Effect of home-based telemonitoring using mobile phone technology on the outcome of heart failure patients after an episode of acute decompensation: randomized controlled trial.

Published on Aug 17, 2009in Journal of Medical Internet Research5.034
· DOI :10.2196/JMIR.1252
Daniel Scherr25
Estimated H-index: 25
(University of Graz),
Peter Kastner15
Estimated H-index: 15
+ 10 AuthorsMobitel Investigators1
Estimated H-index: 1
Sources
Abstract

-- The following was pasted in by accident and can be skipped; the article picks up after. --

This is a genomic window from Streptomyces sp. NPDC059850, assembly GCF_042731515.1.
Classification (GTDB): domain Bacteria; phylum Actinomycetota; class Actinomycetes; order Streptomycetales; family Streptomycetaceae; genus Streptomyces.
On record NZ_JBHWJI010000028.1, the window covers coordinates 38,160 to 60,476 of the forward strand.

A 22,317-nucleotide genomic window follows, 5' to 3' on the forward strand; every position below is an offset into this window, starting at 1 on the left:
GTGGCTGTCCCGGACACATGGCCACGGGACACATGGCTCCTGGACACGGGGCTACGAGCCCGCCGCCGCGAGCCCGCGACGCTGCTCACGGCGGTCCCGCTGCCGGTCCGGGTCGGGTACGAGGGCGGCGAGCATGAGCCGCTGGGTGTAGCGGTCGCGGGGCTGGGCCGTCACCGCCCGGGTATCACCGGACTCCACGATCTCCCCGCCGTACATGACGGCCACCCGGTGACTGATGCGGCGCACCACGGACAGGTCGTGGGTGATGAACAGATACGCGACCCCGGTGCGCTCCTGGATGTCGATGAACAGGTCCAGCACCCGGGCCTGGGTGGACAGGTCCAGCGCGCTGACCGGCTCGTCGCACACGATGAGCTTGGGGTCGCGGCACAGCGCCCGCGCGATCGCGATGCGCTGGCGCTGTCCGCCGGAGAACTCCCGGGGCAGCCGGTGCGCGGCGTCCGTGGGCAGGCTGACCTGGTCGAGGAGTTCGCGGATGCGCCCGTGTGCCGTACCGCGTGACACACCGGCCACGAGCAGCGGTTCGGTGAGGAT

Background: Telemonitoring of patients with chronic heart failure (CHF) is an emerging concept to detect early warning signs of impending acute decompensation in order to prevent hospitalization. Objective: The goal of the MOBIle TELemonitoring in Heart Failure Patients Study (MOBITEL) was to evaluate the impact of home-based telemonitoring using Internet and mobile phone technology on the outcome of heart failure patients after an episode of acute decompensation. Methods: Patients were randomly allocated to pharmacological treatment (control group) or to pharmacological treatment with telemedical surveillance for 6 months (tele group). Patients randomized into the tele group were equipped with mobile phone–based patient terminals for data acquisition and data transmission to the monitoring center. Study physicians had continuous access to the data via a secure Web portal. If transmitted values went outside individually adjustable borders, study physicians were sent an email alert. Primary endpoint was hospitalization for worsening CHF or death from cardiovascular cause. Results: The study was stopped after randomization of 120 patients (85 male, 35 female); median age was 66 years (IQR 62-72). The control group comprised 54 patients (39 male, 15 female) with a median age of 67 years (IQR 61-72), and the tele group included 54 patients (40 male, 14 female) with a median age of 65 years (IQR 62-72). There was no significant difference between groups with regard to baseline characteristics. Twelve tele group patients were unable to begin data transmission due to the inability of these patients to properly operate the mobile phone (“never beginners”). Four patients did not finish the study due to personal reasons. Intention-to-treat analysis at study end indicated that 18 control group patients (33%) reached the primary endpoint (1 death, 17 hospitalizations), compared with 11 tele group patients (17%, 0 deaths, 11 hospitalizations; relative risk reduction 50%, 95% CI 3-74%, P = .06). Per-protocol analysis revealed that 15% of tele group patients (0 deaths, 8 hospitalizations) reached the primary endpoint (relative risk reduction 54%, 95% CI 7-79%, P= .04). NYHA class improved by one class in tele group patients only (P< .001). Tele group patients who were hospitalized for worsening heart failure during the study had a significantly shorter length of stay (median 6.5 days, IQR 5.5-8.3) compared with control group patients (median 10.0 days, IQR 7.0-13.0; P= .04). The event rate of never beginners was not higher than the event rate of control group patients. Conclusions: Telemonitoring using mobile phones as patient terminals has the potential to reduce frequency and duration of heart failure hospitalizations. Providing elderly patients with an adequate user interface for daily data acquisition remains a challenging component of such a concept. [J Med Internet Res 2009;11(3):e34]
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